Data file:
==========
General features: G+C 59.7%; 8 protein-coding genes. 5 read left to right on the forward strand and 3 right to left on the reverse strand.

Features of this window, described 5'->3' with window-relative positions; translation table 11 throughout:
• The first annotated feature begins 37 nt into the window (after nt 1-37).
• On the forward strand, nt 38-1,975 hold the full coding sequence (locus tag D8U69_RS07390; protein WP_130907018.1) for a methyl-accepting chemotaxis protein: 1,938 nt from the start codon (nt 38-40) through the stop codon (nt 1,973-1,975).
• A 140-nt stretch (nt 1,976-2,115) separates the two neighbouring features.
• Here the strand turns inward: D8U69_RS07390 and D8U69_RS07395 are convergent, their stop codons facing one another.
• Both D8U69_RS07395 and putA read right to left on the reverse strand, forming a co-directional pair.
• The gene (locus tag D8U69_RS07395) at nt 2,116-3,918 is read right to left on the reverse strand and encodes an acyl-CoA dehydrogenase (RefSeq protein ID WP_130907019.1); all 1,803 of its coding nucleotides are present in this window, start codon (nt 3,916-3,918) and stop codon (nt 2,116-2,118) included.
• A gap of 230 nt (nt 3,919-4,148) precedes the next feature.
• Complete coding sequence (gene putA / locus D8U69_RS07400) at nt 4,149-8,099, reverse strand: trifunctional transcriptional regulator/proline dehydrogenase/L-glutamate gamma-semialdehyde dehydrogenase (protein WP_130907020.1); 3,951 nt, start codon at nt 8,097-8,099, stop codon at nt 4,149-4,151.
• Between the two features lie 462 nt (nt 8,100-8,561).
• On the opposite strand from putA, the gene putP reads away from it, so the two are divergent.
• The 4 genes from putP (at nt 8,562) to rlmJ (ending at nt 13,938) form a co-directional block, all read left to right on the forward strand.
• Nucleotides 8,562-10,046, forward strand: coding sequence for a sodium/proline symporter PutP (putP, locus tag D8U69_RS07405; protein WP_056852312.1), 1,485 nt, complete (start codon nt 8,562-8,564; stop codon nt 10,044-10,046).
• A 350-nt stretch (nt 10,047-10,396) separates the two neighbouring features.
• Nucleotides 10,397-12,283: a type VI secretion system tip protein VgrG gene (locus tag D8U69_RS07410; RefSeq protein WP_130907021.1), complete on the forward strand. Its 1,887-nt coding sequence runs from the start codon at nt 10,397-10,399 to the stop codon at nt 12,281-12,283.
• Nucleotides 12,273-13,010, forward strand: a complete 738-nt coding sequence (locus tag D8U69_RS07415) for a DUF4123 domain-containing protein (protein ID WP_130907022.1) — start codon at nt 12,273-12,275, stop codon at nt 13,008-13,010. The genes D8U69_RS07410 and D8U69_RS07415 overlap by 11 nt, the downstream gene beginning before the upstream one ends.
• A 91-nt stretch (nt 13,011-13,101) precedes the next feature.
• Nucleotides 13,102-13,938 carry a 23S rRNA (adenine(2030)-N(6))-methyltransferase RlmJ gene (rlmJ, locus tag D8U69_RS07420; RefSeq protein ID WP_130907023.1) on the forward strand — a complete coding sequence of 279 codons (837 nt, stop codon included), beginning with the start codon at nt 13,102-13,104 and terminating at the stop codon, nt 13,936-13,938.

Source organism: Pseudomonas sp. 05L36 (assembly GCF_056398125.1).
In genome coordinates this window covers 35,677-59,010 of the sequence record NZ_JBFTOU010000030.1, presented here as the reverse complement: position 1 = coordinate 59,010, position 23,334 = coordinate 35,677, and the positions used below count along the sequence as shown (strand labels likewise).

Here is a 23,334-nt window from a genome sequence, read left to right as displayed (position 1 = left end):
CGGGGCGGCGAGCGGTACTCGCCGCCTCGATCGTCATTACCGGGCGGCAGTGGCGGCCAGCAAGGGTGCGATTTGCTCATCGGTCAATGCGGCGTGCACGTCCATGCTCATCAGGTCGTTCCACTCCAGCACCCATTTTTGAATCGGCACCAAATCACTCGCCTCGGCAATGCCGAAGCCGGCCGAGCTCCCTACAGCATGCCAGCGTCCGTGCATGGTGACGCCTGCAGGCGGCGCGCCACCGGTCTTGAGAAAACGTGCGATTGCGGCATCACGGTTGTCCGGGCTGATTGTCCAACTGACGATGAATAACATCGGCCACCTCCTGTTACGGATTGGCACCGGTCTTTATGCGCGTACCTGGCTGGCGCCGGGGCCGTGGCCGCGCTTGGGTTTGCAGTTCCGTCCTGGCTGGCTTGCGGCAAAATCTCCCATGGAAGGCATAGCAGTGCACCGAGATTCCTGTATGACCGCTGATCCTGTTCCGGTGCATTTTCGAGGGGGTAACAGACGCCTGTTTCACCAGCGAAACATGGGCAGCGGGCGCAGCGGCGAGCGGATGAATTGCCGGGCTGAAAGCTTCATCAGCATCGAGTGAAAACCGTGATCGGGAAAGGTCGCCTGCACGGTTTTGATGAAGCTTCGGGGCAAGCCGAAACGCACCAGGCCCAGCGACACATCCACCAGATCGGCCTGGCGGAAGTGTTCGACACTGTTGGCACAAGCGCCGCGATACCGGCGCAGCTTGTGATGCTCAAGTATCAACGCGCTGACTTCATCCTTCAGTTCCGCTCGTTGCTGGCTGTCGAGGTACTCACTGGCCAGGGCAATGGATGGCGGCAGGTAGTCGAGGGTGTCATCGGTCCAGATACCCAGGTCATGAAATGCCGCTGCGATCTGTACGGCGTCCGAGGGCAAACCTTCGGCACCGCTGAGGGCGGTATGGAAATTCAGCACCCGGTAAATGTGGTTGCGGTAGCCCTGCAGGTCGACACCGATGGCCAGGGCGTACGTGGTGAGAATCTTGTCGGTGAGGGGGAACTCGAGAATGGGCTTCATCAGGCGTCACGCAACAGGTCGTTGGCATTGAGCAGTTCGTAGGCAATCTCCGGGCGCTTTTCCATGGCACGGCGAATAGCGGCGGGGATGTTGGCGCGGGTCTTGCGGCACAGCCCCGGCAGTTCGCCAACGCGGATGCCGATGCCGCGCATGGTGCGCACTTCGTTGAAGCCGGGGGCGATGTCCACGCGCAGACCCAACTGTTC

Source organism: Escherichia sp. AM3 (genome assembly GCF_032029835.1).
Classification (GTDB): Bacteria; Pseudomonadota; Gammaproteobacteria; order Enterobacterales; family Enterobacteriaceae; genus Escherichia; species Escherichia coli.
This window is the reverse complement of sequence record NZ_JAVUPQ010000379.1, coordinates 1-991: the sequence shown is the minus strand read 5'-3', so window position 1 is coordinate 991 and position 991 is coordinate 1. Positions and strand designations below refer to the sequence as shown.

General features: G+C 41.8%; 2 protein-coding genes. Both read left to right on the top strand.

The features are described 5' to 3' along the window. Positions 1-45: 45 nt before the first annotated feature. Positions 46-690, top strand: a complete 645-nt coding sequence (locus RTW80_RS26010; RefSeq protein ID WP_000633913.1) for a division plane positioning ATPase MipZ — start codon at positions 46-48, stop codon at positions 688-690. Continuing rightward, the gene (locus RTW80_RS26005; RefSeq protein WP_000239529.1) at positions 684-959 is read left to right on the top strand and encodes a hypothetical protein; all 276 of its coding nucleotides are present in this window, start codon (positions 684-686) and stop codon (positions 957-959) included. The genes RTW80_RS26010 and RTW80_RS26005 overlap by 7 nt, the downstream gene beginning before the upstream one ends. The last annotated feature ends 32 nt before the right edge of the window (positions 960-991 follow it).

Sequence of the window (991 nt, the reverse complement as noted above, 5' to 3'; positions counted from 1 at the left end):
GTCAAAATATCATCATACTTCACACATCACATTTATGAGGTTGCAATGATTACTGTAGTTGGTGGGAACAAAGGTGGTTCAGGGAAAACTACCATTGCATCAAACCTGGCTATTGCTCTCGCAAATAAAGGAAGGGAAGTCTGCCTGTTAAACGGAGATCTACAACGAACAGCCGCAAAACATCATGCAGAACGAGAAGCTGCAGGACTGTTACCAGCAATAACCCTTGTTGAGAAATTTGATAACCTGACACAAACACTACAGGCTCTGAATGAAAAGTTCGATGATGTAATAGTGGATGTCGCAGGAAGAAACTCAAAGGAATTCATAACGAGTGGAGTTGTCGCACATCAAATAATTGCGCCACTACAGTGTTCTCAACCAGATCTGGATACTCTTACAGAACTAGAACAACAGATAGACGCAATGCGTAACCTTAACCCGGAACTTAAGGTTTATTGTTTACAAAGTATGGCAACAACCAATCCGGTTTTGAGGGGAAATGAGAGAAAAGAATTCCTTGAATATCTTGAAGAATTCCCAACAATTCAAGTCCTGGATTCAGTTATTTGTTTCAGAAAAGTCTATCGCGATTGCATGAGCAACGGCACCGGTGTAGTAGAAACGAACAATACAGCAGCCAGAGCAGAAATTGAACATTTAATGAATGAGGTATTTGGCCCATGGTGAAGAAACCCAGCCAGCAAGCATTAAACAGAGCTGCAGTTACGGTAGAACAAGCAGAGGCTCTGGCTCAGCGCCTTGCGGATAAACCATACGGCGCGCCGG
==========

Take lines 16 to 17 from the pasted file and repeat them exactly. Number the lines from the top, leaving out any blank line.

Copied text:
• Nucleotides 10,397-12,283: a type VI secretion system tip protein VgrG gene (locus tag D8U69_RS07410; RefSeq protein WP_130907021.1), complete on the forward strand. Its 1,887-nt coding sequence runs from the start codon at nt 10,397-10,399 to the stop codon at nt 12,281-12,283.
• Nucleotides 12,273-13,010, forward strand: a complete 738-nt coding sequence (locus tag D8U69_RS07415) for a DUF4123 domain-containing protein (protein ID WP_130907022.1) — start codon at nt 12,273-12,275, stop codon at nt 13,008-13,010. The genes D8U69_RS07410 and D8U69_RS07415 overlap by 11 nt, the downstream gene beginning before the upstream one ends.